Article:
Kaitlyn Schott

By: Kaitlyn Schott on October 19th, 2021

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Can I Flush an Unmaintained Tankless Water Heater?

Monkey Business | Tankless Water Heaters

You’ve used your tankless water heater for years and enjoyed all the benefits it offers. Everything’s going great until, out of the blue, your hot water isn’t so hot anymore. With a mind full of worry, you call the water heater manufacturer.

“It sounds like your water heater needs some maintenance.” they say “All you have to do is call up a plumber, and they’ll flush it out for you.” You breathe a huge sigh of relief, but it’s short-lived. What the manufacturer didn’t tell you is that you may want to think twice about flushing your tankless if you haven’t before.

Here at Monkey Wrench Plumbing, Heating & Air, we maintain tankless water heaters all the time. We believe it’s our duty to share our knowledge so you can make educated decisions about your plumbing. While flushing is a necessary part of maintenance for your tankless water heater, we’ve seen unmaintained water heaters experience problems due to flushing.

In this article, you will learn the best and worst outcomes of flushing an unmaintained water heater. We will also teach you why flushing an unmaintained tankless water heater can lead to more problems than you bargained for. Finally, we will provide you with options you can consider to solve your issue.


The Basics of Tankless Water Heater Maintenance


To talk about tankless water heater flushing outcomes, we first need to talk about maintenance in general. A tankless water heater is a high-tech investment that needs to be maintained at least once a year. Maintenance can be broken down into two main types:

  • Internal - Cleaning parts of your tankless that touch water.

  • External - Cleaning things in your unit like fans and filters.


Flushing is considered an internal maintenance process. You or a plumber can run a cleaning solution through the unit to flush a tankless water heater. This solution breaks apart the scale buildup caused by hard water.

But what does that mean for you and your old tankless water heater?

tankless water heater being cleaned out with an air compressor



The Best Outcome of Flushing an Old Tankless


If you flush a tankless water heater that hasn’t been maintained in a while, the best outcome you’ll get a working tankless water heater!

Flushing your unit will:

  • Resolve maintenance error codes

  • Restore its efficiency

  • Protect it from scale damage


Depending on how blocked up your water heater is, you might even save some money. If you have a quarter of an inch of buildup in your pipes, it can reduce your water heater efficiency by 40%, meaning you spend $140 a month for $100 worth of water.

Sounds great, right? Unfortunately, in Los Angeles, you may not get this happy ending.



The Worst Outcome of Flushing an Old Tankless


If you don’t maintain your tankless water heater for years and then decide to flush it, you may run the risk of destroying it. Why? It’s due to that hard water and scale we talked about earlier. The Greater Los Angeles area is notorious for naturally occurring hard water, and while it’s safe to consume, it’s horrible for tankless water heaters. When scale buildup stays in contact with your pipes for a long time, it can weaken and even eat through them. If you flush away scale at that point, you can end up:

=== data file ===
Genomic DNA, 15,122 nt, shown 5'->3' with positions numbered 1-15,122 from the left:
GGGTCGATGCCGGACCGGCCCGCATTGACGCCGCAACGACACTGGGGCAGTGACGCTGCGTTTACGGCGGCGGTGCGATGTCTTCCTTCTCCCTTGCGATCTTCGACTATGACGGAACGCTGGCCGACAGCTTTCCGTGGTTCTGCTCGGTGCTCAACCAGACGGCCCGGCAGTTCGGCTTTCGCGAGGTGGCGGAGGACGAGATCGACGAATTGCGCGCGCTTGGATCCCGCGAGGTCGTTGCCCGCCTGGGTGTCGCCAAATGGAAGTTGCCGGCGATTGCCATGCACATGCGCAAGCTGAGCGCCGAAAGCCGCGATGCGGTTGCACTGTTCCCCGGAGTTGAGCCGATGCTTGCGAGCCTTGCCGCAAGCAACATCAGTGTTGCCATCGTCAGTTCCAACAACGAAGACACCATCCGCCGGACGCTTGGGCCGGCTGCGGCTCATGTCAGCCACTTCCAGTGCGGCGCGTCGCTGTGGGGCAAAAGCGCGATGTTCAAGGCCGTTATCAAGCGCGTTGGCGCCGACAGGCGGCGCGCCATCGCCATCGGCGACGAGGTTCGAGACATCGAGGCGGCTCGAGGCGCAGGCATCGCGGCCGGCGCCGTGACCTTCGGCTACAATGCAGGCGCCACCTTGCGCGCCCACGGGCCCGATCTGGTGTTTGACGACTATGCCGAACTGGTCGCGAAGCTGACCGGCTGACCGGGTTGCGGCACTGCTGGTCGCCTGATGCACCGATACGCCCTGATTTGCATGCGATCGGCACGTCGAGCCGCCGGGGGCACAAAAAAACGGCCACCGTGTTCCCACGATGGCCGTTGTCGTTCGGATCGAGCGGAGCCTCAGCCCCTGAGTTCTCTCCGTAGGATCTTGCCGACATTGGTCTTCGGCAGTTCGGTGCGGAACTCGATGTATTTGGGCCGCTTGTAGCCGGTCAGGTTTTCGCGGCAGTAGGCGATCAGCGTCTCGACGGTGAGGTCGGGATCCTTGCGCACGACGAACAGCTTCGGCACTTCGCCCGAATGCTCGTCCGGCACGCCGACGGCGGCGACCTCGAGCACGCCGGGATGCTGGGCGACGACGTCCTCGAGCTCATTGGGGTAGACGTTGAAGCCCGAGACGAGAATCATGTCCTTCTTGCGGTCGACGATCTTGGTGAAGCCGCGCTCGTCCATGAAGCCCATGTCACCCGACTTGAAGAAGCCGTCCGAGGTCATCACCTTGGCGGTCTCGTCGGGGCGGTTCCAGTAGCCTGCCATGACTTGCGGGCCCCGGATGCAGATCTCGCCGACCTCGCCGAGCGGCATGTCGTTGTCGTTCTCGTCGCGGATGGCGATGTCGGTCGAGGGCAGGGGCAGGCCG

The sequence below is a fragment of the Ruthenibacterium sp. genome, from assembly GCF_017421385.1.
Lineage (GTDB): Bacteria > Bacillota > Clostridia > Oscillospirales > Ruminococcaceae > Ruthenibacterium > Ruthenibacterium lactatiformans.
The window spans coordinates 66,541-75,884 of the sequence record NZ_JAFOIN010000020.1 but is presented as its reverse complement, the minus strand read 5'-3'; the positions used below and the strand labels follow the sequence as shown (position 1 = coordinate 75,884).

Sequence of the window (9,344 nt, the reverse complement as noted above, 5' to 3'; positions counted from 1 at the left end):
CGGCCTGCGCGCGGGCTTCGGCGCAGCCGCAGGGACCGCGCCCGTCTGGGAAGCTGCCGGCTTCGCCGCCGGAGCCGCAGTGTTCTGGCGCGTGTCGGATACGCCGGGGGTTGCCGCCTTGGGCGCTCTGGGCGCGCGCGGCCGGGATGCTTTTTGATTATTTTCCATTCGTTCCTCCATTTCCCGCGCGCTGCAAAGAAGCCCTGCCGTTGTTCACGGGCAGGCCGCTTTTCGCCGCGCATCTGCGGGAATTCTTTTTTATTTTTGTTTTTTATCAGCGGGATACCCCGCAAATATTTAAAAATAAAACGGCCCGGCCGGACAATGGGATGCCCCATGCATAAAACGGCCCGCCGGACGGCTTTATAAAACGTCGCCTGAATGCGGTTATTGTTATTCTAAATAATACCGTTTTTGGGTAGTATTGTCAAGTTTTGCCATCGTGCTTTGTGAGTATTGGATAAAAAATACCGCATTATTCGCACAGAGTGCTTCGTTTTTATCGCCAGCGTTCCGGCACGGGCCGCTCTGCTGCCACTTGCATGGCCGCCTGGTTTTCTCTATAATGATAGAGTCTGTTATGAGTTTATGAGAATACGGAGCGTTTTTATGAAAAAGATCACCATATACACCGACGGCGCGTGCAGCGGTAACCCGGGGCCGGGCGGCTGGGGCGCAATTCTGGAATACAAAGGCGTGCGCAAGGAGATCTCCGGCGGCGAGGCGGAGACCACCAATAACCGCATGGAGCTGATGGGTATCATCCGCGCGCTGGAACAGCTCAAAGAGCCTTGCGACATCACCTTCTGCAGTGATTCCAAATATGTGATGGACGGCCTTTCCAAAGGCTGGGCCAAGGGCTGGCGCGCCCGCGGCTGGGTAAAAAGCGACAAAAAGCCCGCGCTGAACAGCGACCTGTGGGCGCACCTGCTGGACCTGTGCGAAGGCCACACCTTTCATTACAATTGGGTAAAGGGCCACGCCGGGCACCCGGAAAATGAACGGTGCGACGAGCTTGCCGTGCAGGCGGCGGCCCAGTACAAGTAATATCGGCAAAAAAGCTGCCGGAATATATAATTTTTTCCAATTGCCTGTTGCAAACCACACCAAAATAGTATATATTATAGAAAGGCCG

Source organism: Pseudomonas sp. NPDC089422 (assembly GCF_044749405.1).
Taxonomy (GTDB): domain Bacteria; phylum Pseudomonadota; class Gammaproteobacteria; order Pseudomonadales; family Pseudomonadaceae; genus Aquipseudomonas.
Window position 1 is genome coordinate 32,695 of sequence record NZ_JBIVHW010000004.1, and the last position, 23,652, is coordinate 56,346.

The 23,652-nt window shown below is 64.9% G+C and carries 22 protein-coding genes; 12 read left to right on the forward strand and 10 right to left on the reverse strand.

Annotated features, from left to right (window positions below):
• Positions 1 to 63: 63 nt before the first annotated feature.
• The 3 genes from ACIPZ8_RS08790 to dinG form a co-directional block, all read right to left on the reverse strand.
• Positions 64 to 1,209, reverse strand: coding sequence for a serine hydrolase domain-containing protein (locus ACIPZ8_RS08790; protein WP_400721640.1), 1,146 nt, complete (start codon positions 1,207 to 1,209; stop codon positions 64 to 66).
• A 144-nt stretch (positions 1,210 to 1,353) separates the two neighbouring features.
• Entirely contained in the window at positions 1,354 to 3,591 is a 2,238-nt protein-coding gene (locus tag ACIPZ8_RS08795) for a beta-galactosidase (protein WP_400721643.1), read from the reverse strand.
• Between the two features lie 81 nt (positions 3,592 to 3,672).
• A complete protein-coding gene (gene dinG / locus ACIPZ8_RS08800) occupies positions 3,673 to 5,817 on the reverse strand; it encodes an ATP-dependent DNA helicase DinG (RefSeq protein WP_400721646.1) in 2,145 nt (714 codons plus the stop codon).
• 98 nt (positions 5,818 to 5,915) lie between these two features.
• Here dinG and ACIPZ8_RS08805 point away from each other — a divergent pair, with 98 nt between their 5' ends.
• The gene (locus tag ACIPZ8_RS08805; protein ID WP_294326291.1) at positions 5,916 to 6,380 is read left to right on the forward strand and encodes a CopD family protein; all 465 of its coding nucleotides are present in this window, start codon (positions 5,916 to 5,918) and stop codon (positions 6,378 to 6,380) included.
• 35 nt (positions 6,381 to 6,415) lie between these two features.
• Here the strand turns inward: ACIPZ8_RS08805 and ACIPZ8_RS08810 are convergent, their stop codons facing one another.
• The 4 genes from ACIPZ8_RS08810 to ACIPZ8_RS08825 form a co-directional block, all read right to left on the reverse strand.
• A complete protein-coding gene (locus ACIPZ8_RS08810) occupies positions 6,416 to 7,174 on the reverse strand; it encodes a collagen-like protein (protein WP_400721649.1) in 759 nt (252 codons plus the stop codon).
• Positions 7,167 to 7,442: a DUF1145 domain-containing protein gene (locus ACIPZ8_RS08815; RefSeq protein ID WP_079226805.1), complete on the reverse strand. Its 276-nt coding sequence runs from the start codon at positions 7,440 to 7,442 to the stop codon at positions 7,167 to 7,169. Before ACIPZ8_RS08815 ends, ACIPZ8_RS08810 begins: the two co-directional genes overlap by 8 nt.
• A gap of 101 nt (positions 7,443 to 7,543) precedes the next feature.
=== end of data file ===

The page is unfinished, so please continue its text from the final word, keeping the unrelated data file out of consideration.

• Punching a hole through weak portions of the pipe

  • Exposing holes previously covered by scale


Tankless water heaters are especially vulnerable to scale issues due to their heat exchanger. The heat exchanger is a device that heats your water as it moves through a series of bends in the pipes. These fluctuations and tight curves in the pipe cause the perfect place for scale to form.

The inside of a tankless water heater

heat exchanger making hot water inside of a tankless water heater


Flushing Next Steps for an Old Tankless Water Heater


Flushing an old tankless water heater can be risky if it hasn’t been maintained before. If scale sits in your tankless for years, it can eat through the pipes. Removing that scale will then cause pinhole leaks. Don’t lose hope just yet. If your unmaintained tankless water heater is experiencing problems, you do have a couple of options:

  • Do a water test to assess the risk of flushing your unit

  • Have a certified plumber inspect the inside of your tankless to determine flushing risks

  • Replace parts of your water heater

  • Purchase a new tankless water heater

Remember! The heat exchanger is just one point where scale buildup can occur. If you replace your heat exchanger, you can still get leaks in other parts of your water heater. To avoid the negative effects of hard water, make sure to maintain your tankless water heater at least once a year. Our blog 2 Types of Tankless Water Heater Maintenance: Why They’re Important goes into detail about all the benefits of internal and eternal maintenance.

Want to take care of your unmaintained tankless water heater and live in the Los Angeles area? Call us today or schedule an appointment online.